Mucus

The gastrointestinal tract contains tremendous numbers of microorganisms and some of these microorganisms are pathogenic in nature under certain conditions. Therefore a function of the mucus is to protect the underlying epithelial cells by keeping the microbes and toxins at bay, on the outer mucosal surfaces. The mucus layer is comprised of various mucosal secretions including mucins, trefoil peptides, and surfactant phospholipids.

Mucus occurs in two distinct physical forms: (1) a thin layer of stable, water insoluble mucus gel firmly adhering to the gastroduodenal mucosal surface, (2) and as soluble mucus which is quite viscous but mixes with the luminal juice (7).

The layer of mucus that is bound to the surface of the gastrointestinal tract is resistant to its removal from the mucosa. It is approximately 50-450 mm thick in humans and about twofold less in rats. This adherent mucus functions to support and define the mucosal ecosystem since it is the outermost sensory "organ" of the mucosal immune system. The mucus gel plays a role in providing surface neutralization by having the HCOK barrier to the gastric acid. The surfactant lipids maintain surface hydrophobicity on the mucus. The adherent mucus also serves as a stable protective barrier that prevents the entry of luminal pepsin to the underlying epithelial cells.

The soluble mucus plays a role in maintaining the protective barrier because it is not physically attached to the mucosa and can be removed from the mucosa by gentle washing. Due to the viscous nature of the soluble mucus, the soluble mucus makes an excellent lubricant which allows easy movement of solid material in the lumen. This helps to prevent the damage to the underlying epithelial cells as well as minimize the tearing of the adherent layer of mucus from the mucosal surface (7).

The main structural component of the mucus layer are the mucins or glycoproteins of molecular weight ranging from one to several million daltons. When concentrated, these glycoprotein macromolecules (Mr>2X106) polymerise to form gels. Mucin molecules consist of carbohydrate side chains (70-80%) bound to a protein skeleton. The O-linked oligosaccharide chains contain a restricted number of monosaccharides, including galactose, fucose, N-acetylgalactosamine, N-acetylglucosamine and often terminated with sialic acids or sulfate groups, which account for the polyanionic nature of mucins at a neutral pH (7,8). Oligosaccharides chains are successively added on to mucins specifically by membrane bound glycosyltransferases. The biochemistry of the intestinal mucins confers their protective nature: the protein backbone has a high O-linked oligosaccharide content (>80% carbohydrate by mass) that provides lectin-binding capacity, whereas the ability of the protein core to form multimers (through disulphide bonds) causes polymerization into gels and bestows viscoelasticity and lubrication (9). The trefoil peptides also facilitate the mucins to confer visoelasticity on the mucus (10).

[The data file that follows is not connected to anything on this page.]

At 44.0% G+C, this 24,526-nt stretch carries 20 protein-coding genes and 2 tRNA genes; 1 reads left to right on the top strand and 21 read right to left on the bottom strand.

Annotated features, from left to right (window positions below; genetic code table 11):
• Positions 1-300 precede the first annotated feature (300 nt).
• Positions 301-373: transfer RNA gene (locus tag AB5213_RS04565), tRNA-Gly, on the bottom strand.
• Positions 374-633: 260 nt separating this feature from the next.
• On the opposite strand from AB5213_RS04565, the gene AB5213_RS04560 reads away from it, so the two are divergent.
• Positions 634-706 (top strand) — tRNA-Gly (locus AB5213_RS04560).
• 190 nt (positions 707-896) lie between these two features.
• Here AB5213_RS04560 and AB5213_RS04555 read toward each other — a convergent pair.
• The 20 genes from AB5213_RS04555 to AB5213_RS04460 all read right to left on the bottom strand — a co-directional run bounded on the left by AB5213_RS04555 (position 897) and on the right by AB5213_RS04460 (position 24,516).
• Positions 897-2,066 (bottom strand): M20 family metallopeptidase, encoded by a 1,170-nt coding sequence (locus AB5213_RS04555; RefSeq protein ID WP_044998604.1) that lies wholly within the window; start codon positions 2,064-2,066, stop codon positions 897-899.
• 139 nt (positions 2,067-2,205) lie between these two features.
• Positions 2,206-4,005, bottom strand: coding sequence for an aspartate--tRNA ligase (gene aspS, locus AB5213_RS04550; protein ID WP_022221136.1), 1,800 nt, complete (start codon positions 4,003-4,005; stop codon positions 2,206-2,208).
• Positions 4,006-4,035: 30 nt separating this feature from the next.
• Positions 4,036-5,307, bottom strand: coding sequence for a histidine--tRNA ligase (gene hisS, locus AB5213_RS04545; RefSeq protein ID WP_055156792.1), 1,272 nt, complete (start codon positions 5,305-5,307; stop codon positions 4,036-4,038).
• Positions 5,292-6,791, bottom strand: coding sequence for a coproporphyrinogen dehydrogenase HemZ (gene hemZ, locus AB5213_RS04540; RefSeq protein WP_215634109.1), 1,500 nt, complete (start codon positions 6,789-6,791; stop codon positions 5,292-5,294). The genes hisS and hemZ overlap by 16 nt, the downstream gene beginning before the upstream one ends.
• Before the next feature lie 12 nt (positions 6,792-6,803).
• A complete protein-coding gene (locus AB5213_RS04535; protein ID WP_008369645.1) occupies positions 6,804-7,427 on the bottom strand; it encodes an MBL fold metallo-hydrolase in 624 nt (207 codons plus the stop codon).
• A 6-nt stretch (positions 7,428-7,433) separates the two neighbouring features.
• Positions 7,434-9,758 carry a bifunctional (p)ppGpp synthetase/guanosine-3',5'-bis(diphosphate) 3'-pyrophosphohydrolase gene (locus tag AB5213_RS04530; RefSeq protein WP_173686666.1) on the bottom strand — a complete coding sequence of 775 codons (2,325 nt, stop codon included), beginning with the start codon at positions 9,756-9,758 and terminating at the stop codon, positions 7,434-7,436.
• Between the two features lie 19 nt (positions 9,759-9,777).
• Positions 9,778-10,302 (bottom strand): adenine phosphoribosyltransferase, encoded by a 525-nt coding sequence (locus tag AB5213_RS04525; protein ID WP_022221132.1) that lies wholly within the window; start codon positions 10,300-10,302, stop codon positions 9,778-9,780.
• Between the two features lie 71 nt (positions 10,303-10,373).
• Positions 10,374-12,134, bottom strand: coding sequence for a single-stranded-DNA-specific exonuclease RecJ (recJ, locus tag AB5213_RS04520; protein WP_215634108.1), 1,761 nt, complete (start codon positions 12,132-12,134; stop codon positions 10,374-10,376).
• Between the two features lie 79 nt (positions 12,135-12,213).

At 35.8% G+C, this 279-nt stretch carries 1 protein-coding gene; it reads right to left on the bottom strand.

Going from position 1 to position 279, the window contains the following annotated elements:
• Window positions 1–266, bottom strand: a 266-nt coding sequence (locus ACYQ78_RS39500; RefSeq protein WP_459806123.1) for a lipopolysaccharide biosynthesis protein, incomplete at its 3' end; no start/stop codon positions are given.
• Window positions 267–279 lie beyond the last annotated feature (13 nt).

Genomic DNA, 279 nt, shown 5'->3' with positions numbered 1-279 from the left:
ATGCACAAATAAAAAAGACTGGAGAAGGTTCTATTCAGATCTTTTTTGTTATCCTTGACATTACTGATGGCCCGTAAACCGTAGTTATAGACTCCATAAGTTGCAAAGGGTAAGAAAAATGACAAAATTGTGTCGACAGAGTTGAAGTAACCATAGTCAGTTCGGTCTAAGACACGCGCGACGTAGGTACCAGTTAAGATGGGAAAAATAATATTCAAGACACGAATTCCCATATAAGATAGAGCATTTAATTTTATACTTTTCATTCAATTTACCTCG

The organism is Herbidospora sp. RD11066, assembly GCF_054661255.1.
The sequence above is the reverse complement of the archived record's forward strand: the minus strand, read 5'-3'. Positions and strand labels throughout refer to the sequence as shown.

The composition of the mucus is constantly regulated by the varying secretion rates of the mucin types, ions, lipids, proteins and water. The variation in the composition of the mucus is also dependent on the development stage of the host as well as the host's diet and the interaction of the commensals and pathogens (10). Commensals rapidly colonize the individual soon after birth and some play a role in inhibiting the growth of pathogenic bacteria. However, many commensals are capable of becoming opportunistic pathogens by overgrowing when the stable gastrointestinal ecosystem is disturbed. Thus, the mucus has to be continuously secreted and then shed, discarded, digested or recycled. This form of protective mechanism keeps the numbers of both pathogens and commensals in check by blocking the bacterial adherence to the epithelial cells.

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